Up until now I haven’t written much, but I wanted to take this opportunity to share of Amy’s Journey through my eyes. (This is somewhat rough and scattered, but hopefully still readable and understandable.) My wife is a lot tougher than I ever imagined. Each and every day since she was diagnosed, and even before the diagnosis, at home, she has dealt with the side effects of her disease before we even knew about it. This last year has not been easy for her, for us.
As Amy has written before, she had a physically demanding birth experience with Gary that showed me how strong she was. With the help and care of a great midwife Amy made it through and we were blessed with the sweetest and most beautiful little boy. A little boy that is growing up very quickly. We are nearing his 1st birthday and he has grown so much from that little guy who relied on us for everything. He has become so much more independent, walking everywhere, hiding and stockpiling food for his later consumption (animal crackers in the trunk of a push-along/ride-along car he has), to pointing at things and asking “Buh-Dis?” (What’s This?). He also loves to read and can often be found sitting next to our bookshelf with a pile of his books next to him going through each of them page by page. We are looking forward to his birthday and making a big deal out of it for him. We’re going to celebrate it a couple of weeks early since Amy will be in the hospital at Barnes for his real birthday.
We are actually at Barnes as I type this. Not sure how long we will be here. We came up Friday for a regularly scheduled appointment and she had been running a fever since Thursday night, so the doctor admitted her to be on the safe side. We were not prepared at all. We didn’t have enough food or diapers for Gary for an overnight trip, and neither one of us had extra clothes or even toothbrushes along… I did bring the laptop though to test out their wireless service, so that worked out nicely. In some ways, it has been nice to get a trial run of sorts here at Barnes so we know what to expect when she is admitted on the 7th for her transplant.
Overall, things are progressing as has been par for the course for Amy. The results of her last biopsy came back and she is still leukemic – 38% leukemic, which means she is worse off now than when they started this last round of triple chemo back in September. This means that all that horrible five-week stay did for her disease was maybe slow down its progress a tad. This also is more evidence that she has a very aggressive form of leukemia. She’s had some very powerful chemo drugs (four different chemo drugs, one given twice in two different dosages) that would normally do the trick, but have barely done anything other than slow her disease down, and with the help of transfusion, kept her alive to this point.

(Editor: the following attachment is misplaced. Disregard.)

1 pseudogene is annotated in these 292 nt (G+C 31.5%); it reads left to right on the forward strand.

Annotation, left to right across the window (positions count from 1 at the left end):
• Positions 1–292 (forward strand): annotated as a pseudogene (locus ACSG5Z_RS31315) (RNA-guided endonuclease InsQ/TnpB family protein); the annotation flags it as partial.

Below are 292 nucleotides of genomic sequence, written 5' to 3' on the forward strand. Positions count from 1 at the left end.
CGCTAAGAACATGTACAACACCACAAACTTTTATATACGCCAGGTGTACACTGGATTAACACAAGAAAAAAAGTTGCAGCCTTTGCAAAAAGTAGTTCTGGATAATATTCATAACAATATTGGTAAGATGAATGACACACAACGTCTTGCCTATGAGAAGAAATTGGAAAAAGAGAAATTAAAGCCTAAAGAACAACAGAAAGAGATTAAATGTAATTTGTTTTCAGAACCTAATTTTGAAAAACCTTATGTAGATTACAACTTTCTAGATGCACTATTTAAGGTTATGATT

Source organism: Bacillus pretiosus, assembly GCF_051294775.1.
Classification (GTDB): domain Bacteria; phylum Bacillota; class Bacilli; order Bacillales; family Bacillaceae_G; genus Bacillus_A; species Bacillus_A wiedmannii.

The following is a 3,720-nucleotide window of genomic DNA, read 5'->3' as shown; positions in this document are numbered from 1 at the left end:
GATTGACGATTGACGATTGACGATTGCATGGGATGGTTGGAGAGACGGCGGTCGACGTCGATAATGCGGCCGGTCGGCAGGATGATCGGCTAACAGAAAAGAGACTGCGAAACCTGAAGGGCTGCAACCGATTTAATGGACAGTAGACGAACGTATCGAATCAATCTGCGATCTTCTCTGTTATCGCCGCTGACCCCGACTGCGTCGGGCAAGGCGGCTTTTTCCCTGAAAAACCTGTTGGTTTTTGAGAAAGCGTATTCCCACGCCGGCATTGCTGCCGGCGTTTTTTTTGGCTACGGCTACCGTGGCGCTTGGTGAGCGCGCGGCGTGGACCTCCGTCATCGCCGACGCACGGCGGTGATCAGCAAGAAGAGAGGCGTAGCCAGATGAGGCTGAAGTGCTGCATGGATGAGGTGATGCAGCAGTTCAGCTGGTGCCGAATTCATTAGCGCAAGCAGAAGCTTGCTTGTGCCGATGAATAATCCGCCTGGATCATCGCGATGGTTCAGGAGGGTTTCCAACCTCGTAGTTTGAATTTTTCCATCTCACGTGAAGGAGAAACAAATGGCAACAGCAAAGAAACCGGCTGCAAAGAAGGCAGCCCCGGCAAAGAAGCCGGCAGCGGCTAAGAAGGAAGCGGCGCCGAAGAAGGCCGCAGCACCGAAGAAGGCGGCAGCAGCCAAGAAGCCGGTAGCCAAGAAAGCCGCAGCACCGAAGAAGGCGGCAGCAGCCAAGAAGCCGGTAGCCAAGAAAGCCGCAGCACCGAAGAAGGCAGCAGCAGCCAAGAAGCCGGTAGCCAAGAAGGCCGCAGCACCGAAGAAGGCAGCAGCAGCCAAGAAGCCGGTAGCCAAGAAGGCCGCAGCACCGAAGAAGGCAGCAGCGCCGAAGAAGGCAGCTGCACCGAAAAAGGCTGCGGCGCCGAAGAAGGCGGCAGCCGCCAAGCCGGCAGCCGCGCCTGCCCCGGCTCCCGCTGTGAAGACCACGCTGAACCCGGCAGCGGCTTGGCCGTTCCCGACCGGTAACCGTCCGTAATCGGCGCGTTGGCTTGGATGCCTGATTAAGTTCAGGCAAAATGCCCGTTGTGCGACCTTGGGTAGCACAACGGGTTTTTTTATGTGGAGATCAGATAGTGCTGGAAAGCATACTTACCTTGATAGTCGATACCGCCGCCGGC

The statistics are overwhelmingly against Amy at this point and the transplant is a necessity. Though in some ways its kind of like she’ll die without a transplant, so we might as well try one because if she was in remission the odds are bad enough to make you really consider whether a transplant is worth it -- and having AML and not being in remission a transplant isn’t nearly as effective as if she were in remission.
Like all of you, I’ve been constantly amazed by Amy’s strength and faith as she has battled through each of these challenges her disease brings forward, and the side effects of all of these terrible chemo drugs and antibiotics. I know I wouldn’t have made it through some of the hardships she has and my heart aches knowing that she still has more to go through.
Unlike all of you, I get to see Amy everyday and see all of the little things, and the emotions that never make it to the blog. Not that Amy hasn’t been honest in her blog, she has, but she doesn’t usually type anything up on her bad days and when she does type its when she’s feeling better and looking back on those days now that she has survived the rough patch, and not through the eyes of one going through the rough patch. Though, we get to see some of that through her overall war with her leukemia, its the small battles that only I get to see her fight, and then she shares the results with everyone.